This one was a bit tough. At some point, it was almost inevitable that I would lose my job and panic. Well, it finally happened, and I made it through not-too-scathed but certainly a bit humbled by the experience.
I worked at Bushwick Social, the restaurant with a double identity: trendy bagel-and-coffee spot in the daytime, and unprofitable, overpriced-for-the-area, under-priced-for-the-ingredients dining by night, both with quite a cast of characters. I was titled a porter, but my duties included whatever needed to be done, whether that be taking in the food shipments or going to get the chef’s phone fixed on a slow day.
I was in the “Phenomenology of Place” class, and that meant I was thinking about my environment. It was the reason I had this co-op, the chance to be in The City That Never Sleeps, and, in my romanticized mind, it was the reason to go without housing or a job to live out the American Dream and work. I ended up mostly depressed in my own room, a condition that left me with a lot of time to think about the transience of living and how strange it was that I wanted always to be in the opposite of whatever situation I was in. I lived in the place where the visual has always been trumped the acoustic, in a messy sound space that was constantly under assault by car horns, trains, and motorcycle revving.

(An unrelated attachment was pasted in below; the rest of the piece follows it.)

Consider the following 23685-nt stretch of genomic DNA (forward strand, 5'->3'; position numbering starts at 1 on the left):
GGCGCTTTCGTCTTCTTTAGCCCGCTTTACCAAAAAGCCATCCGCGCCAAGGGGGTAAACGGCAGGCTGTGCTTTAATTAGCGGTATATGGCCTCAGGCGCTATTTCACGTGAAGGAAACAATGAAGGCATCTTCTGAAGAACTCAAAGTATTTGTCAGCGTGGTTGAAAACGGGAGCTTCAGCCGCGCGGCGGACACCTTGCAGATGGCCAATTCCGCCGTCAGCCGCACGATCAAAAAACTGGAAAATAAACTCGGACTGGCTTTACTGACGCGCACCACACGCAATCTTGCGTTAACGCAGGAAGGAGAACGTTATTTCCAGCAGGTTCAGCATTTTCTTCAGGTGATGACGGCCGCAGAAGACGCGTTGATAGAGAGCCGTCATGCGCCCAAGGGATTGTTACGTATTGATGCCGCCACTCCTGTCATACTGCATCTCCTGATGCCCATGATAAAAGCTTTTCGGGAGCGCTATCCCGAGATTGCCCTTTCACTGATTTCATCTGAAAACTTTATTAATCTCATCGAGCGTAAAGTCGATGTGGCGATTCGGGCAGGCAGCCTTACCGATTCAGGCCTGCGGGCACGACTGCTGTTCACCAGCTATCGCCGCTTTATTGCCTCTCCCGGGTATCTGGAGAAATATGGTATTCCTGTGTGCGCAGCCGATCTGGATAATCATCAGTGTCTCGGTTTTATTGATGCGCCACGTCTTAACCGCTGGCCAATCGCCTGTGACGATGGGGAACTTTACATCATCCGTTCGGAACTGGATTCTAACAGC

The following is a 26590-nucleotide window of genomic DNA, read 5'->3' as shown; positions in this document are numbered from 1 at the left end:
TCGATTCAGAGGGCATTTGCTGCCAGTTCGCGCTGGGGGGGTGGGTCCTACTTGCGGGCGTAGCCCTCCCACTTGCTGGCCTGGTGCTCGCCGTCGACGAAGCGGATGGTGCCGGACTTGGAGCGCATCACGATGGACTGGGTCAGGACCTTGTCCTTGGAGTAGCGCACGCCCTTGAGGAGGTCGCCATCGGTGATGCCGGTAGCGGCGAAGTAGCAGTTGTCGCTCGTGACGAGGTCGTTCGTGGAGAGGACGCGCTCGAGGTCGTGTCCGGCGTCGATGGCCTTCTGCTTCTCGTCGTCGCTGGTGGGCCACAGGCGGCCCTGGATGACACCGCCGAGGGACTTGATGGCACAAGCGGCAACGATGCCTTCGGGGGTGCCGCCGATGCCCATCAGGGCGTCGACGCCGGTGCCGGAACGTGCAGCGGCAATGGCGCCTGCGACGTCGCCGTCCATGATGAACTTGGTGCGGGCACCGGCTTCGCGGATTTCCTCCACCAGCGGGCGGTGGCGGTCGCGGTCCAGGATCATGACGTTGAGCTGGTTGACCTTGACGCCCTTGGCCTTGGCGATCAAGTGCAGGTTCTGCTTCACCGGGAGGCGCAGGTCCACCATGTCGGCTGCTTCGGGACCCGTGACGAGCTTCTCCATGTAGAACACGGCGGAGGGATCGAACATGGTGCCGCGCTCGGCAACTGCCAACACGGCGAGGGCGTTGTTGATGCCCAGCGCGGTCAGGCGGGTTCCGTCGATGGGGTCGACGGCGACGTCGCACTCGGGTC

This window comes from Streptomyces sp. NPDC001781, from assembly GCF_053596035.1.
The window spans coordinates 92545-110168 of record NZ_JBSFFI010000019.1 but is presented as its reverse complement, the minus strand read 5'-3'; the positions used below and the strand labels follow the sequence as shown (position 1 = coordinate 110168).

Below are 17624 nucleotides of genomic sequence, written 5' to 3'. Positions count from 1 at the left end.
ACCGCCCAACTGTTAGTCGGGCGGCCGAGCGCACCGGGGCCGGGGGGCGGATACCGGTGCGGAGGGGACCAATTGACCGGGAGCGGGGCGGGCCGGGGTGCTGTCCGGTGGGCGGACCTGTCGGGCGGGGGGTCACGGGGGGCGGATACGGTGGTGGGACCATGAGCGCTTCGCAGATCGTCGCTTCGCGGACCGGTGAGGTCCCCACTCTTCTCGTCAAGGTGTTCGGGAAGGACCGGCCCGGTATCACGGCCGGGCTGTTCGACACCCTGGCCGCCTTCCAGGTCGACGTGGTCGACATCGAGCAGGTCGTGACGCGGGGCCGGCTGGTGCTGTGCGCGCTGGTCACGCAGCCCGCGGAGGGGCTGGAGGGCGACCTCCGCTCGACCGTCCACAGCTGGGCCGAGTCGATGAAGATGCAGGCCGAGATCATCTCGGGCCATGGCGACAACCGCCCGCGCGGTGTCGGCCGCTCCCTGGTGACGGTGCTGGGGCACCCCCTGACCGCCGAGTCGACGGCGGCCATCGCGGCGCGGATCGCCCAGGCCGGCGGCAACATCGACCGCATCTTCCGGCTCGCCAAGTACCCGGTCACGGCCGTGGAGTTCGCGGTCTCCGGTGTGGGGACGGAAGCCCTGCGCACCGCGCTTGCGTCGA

For me, though, “place” as a concept is incomplete without its verb form. I find a lot of my comfort in “place” with my ability *to* place, to classify things in my environment, and make sure things can just be… correct. Having an idea where things are going to be is one step on the trek between being in a place and truly living.
Photo credit: https://www1.nyc.gov/